“It was definitely the hardest album to make,” he agrees. “Not necessarily music-wise, but simply… how can I put it? Simply waking up each day. As much as I love music, it wasn’t foremost in front of me when I opened my eyes each morning. Much more was a great sense of sadness, a great sense of loneliness. When you’re at the bottom, the last thing you’re thinking about is writing a masterpiece, or even writing music at all. What got me out of bed on those days? Perhaps desperation. I don’t think it was that far away from reality that I thought it would be the last record I did. There was nothing to say that it wasn’t going to be. I was hoping that I’d be able to finish it, and maybe play it for a few friends over a period of time, and that might be it. From there, it was back to working a job in the mountains, somewhere, digging holes. At the time, no one was looking forward to another Mercury Rev record. Our previous one, See You On the Other Side, had sold five copies worldwide. We didn’t have a manager, we didn’t have a lawyer, or a record label. Grasshopper and I were estranged for quite a bit of it – we weren’t even close to resonating with each other. There was a sense of ‘Well, if this is it, I’m going down swinging, and I’m gonna make a record that I wanna make’. I was quite aware at the time that for a band who wanted to have commercial success, writing five minute orchestral torch songs was not the way to get back on the radio at the time. It was the height of Britpop, but this was the last way to reincarnate a band that was on the brink of destruction, or maybe disillusion.”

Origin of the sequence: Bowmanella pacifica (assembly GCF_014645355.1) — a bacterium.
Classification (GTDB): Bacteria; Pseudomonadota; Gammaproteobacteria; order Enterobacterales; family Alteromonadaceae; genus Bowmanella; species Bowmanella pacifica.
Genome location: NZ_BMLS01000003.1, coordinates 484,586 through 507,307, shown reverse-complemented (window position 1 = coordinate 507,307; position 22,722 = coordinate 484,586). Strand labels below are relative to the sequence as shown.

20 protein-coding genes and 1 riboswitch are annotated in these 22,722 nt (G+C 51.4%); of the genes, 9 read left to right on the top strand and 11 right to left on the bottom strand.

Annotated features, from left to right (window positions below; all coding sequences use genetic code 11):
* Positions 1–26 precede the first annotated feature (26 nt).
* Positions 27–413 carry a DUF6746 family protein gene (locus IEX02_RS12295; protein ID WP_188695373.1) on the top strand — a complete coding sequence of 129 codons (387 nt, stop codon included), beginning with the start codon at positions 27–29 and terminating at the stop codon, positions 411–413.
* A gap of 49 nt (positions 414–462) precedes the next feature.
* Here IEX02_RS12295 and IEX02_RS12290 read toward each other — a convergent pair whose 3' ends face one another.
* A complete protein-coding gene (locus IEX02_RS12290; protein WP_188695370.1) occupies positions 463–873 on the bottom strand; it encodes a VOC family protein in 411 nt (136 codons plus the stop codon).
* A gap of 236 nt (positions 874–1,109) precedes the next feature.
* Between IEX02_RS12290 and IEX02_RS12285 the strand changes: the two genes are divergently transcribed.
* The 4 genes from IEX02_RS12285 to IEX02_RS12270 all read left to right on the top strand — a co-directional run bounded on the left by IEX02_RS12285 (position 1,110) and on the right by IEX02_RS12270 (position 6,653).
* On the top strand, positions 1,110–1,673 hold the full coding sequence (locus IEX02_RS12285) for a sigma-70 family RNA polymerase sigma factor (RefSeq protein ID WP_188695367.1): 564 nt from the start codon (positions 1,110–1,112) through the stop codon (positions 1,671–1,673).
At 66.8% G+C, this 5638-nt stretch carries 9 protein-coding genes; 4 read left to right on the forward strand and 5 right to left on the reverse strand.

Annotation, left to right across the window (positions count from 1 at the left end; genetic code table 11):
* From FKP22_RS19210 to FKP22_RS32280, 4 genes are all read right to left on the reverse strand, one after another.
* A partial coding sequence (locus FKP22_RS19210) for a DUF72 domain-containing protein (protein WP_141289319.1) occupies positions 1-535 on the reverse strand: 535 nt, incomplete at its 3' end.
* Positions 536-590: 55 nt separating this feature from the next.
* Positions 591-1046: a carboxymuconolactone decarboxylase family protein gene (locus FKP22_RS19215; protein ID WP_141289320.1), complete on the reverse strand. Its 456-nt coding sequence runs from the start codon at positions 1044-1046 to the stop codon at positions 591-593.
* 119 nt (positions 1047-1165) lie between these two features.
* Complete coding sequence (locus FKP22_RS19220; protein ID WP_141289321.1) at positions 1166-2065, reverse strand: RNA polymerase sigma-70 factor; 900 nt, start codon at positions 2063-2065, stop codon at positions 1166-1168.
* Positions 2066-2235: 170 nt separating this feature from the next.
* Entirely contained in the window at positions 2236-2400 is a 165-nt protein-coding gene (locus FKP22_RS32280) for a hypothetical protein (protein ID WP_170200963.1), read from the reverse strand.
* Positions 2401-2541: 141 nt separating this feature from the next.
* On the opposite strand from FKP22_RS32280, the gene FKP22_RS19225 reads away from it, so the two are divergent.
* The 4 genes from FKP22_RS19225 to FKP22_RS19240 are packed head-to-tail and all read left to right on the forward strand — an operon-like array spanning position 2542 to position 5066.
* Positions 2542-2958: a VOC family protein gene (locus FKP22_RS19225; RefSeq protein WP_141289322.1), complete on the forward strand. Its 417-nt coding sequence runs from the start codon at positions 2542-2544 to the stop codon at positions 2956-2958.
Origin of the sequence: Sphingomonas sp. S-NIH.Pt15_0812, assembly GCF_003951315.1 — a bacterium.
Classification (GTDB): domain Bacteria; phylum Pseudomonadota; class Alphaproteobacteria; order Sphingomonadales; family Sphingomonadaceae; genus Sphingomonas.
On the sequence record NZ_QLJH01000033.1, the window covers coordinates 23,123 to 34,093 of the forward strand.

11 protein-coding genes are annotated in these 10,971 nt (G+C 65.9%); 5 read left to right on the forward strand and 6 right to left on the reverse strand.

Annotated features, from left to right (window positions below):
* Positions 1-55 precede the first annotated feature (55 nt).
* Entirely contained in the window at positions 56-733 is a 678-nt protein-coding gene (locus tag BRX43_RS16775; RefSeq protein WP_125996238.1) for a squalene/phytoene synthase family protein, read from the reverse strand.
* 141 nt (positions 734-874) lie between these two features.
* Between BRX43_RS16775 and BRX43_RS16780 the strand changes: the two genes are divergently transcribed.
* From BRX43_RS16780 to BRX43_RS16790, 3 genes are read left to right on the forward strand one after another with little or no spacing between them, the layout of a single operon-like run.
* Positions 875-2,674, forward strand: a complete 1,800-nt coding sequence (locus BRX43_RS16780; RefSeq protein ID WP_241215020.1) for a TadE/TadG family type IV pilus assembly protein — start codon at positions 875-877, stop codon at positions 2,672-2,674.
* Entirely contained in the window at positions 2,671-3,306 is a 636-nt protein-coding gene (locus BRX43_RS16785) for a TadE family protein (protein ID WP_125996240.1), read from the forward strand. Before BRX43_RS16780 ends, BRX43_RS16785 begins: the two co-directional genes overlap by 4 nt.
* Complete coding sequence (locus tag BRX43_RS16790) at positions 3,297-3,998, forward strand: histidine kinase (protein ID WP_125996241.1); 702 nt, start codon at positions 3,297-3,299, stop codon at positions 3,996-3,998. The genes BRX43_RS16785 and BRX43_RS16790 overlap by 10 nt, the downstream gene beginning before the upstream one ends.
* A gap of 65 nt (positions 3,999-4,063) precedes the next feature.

Although these songs are packed with emotional baggage – the melancholy positively drips off songs like Opus 40 and Hudson Line, tracks that feature guest appearances from their Catskills neighbours Garth Hudson and Levon Helm – it doesn’t necessarily mean that revisiting them will be difficult. Thirteen years is a long time for a band as evolutionary as Mercury Rev.

“I suppose it’s the same sort of way that you might run into an ex-boyfriend from ten year ago in a bar; you don’t necessarily want to just drudge up all the things that went between you in the hour and a half that you might be sharing a few drinks, or something. You tend to focus on the positive, otherwise you might go insane, y’know?” he says with a smile. “Deserter’s, for me, was a very melancholy, lonely time. And I’m very fortunate that I emerged from it, and it revealed something quite positive in my life, and many others’. But I certainly wouldn’t wanna drag that sadness on stage with me every night, I would be crushed underneath the weight of it. I guess in that way, when I go back now, it’s almost as if I’m covering another band. It has that sort of eerie feeling to it; when you’re approaching some of these songs, you’ve detached from them for such a long period of time, even from the person who was dreaming them up many years ago.”